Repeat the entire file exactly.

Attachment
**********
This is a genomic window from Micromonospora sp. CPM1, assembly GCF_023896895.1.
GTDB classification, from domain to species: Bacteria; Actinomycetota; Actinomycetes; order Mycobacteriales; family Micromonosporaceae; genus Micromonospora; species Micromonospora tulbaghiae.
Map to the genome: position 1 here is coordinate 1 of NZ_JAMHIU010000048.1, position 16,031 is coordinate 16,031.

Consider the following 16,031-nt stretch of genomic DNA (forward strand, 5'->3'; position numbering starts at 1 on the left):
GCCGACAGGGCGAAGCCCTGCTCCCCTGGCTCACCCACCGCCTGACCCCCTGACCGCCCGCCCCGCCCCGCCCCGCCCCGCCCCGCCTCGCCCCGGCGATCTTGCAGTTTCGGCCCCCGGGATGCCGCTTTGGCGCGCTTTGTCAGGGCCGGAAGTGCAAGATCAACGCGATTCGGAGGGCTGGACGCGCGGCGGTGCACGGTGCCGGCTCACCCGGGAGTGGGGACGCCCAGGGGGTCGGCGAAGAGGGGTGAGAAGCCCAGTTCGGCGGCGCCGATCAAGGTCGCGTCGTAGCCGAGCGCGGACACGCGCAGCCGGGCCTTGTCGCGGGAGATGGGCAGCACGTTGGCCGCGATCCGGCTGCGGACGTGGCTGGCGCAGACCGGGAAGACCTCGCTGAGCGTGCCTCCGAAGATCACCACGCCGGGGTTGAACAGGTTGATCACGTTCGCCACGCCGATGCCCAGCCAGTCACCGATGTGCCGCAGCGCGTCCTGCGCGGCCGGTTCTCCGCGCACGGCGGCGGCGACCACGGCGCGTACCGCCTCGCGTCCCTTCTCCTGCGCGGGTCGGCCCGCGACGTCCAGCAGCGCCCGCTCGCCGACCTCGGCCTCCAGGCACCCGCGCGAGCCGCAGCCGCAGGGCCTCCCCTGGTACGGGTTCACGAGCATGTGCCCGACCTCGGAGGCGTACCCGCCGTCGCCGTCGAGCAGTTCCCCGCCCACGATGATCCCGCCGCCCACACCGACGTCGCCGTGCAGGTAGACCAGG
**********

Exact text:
This is a genomic window from Micromonospora sp. CPM1, assembly GCF_023896895.1.
GTDB classification, from domain to species: Bacteria; Actinomycetota; Actinomycetes; order Mycobacteriales; family Micromonosporaceae; genus Micromonospora; species Micromonospora tulbaghiae.
Map to the genome: position 1 here is coordinate 1 of NZ_JAMHIU010000048.1, position 16,031 is coordinate 16,031.

Consider the following 16,031-nt stretch of genomic DNA (forward strand, 5'->3'; position numbering starts at 1 on the left):
GCCGACAGGGCGAAGCCCTGCTCCCCTGGCTCACCCACCGCCTGACCCCCTGACCGCCCGCCCCGCCCCGCCCCGCCCCGCCCCGCCTCGCCCCGGCGATCTTGCAGTTTCGGCCCCCGGGATGCCGCTTTGGCGCGCTTTGTCAGGGCCGGAAGTGCAAGATCAACGCGATTCGGAGGGCTGGACGCGCGGCGGTGCACGGTGCCGGCTCACCCGGGAGTGGGGACGCCCAGGGGGTCGGCGAAGAGGGGTGAGAAGCCCAGTTCGGCGGCGCCGATCAAGGTCGCGTCGTAGCCGAGCGCGGACACGCGCAGCCGGGCCTTGTCGCGGGAGATGGGCAGCACGTTGGCCGCGATCCGGCTGCGGACGTGGCTGGCGCAGACCGGGAAGACCTCGCTGAGCGTGCCTCCGAAGATCACCACGCCGGGGTTGAACAGGTTGATCACGTTCGCCACGCCGATGCCCAGCCAGTCACCGATGTGCCGCAGCGCGTCCTGCGCGGCCGGTTCTCCGCGCACGGCGGCGGCGACCACGGCGCGTACCGCCTCGCGTCCCTTCTCCTGCGCGGGTCGGCCCGCGACGTCCAGCAGCGCCCGCTCGCCGACCTCGGCCTCCAGGCACCCGCGCGAGCCGCAGCCGCAGGGCCTCCCCTGGTACGGGTTCACGAGCATGTGCCCGACCTCGGAGGCGTACCCGCCGTCGCCGTCGAGCAGTTCCCCGCCCACGATGATCCCGCCGCCCACACCGACGTCGCCGTGCAGGTAGACCAGG